To be presented at the 1st International Workshop on Knowledge Discovery on the Web (KDWeb 2015) on 3-5 September in Cagliari, Italy.
The Influence of Prosocial Norms and Online Network Structure on Prosocial Behavior: An Analysis of Movember’s Twitter Campaign in 24 Countries
by Tijs van den Broek, Ariana Need, Michel Ehrenhard, Anna Priante and Djoerd Hiemstra
Sociological research points at norms and social networks as antecedents of prosocial behavior. To date, the literature remains undecided on how these factors jointly influence prosocial behavior. Furthermore, the use of social media by campaign organizations may change the need for formal networks to organize large-scale collective action. Hence, in this paper we examine the interplay of prosocial norms and the structure of online social networks on offline prosocial behavior. For this purpose we use donation data from the global Movember campaign, messages about the Movember campaign on the online social networking site Twitter, and data from the World Giving Index. A multi-level analysis of Movember’s campaigns in 24 countries finds support for the logic of connective action: larger and more decentralized networks raise more donations. Furthermore, we find that the effect of prosocial norms on donations is decreased by larger and denser campaign networks.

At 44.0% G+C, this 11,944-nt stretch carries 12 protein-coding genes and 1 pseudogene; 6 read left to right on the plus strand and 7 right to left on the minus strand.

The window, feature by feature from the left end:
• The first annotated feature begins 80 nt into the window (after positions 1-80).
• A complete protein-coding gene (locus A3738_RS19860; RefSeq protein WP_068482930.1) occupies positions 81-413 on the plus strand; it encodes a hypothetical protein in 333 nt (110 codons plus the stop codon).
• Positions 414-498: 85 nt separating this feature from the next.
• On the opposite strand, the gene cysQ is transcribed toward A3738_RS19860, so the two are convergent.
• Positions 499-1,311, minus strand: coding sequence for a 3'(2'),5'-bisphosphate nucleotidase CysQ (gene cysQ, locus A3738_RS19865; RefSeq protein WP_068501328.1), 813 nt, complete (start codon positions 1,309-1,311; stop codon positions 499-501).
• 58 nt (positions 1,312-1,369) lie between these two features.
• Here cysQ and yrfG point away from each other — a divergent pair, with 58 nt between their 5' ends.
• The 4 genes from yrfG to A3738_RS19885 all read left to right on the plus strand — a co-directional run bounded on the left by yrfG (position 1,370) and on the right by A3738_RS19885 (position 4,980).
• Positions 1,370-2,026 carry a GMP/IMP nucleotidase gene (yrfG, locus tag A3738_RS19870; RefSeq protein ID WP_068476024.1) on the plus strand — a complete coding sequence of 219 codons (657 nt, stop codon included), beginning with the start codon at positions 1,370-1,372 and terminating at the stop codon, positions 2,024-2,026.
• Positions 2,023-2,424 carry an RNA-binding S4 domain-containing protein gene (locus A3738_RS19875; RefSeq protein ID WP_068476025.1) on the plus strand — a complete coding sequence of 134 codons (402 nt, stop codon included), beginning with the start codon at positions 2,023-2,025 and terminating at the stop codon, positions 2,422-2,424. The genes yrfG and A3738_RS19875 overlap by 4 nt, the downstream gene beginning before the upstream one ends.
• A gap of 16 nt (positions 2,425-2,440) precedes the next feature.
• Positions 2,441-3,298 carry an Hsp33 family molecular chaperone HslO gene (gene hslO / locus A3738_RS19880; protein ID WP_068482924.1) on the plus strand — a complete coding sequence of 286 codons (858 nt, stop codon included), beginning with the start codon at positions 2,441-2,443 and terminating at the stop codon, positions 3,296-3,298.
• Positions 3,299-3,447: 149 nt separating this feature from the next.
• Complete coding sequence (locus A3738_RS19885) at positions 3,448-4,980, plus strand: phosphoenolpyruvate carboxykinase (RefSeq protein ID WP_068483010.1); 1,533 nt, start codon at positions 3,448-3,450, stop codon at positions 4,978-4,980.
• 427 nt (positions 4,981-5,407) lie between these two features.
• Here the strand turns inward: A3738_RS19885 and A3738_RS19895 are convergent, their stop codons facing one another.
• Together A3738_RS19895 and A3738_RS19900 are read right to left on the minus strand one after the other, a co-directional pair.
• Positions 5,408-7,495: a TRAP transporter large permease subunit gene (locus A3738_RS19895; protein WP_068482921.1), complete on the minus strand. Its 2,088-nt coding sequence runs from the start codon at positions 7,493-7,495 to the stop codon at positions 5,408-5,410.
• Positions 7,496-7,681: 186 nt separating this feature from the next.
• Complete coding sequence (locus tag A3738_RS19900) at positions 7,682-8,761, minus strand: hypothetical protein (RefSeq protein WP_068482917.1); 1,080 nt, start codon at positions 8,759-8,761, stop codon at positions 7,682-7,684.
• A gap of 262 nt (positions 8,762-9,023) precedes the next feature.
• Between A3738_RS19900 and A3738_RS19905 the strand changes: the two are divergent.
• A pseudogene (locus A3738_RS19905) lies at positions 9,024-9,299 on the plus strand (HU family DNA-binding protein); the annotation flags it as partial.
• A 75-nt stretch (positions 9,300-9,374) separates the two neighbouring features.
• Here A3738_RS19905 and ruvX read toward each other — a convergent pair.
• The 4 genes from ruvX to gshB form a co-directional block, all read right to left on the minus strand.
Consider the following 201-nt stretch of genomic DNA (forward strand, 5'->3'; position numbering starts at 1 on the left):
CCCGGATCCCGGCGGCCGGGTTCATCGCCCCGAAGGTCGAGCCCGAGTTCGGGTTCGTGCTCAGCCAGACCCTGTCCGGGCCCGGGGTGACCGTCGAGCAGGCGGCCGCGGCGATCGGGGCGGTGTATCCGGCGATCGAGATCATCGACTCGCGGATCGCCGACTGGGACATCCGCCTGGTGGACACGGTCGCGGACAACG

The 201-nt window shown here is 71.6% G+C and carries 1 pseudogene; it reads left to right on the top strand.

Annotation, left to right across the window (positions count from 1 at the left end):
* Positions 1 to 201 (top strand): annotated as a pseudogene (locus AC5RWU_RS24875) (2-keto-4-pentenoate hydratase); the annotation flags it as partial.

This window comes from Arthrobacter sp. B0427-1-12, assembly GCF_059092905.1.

To be presented at Social media, Activism, and Organizations 2015 (SMAO) on 6 November in Londen, UK.
Recommendations using DBpedia: How your Facebook profile can be used to find your next greeting card
by Anne van de Venis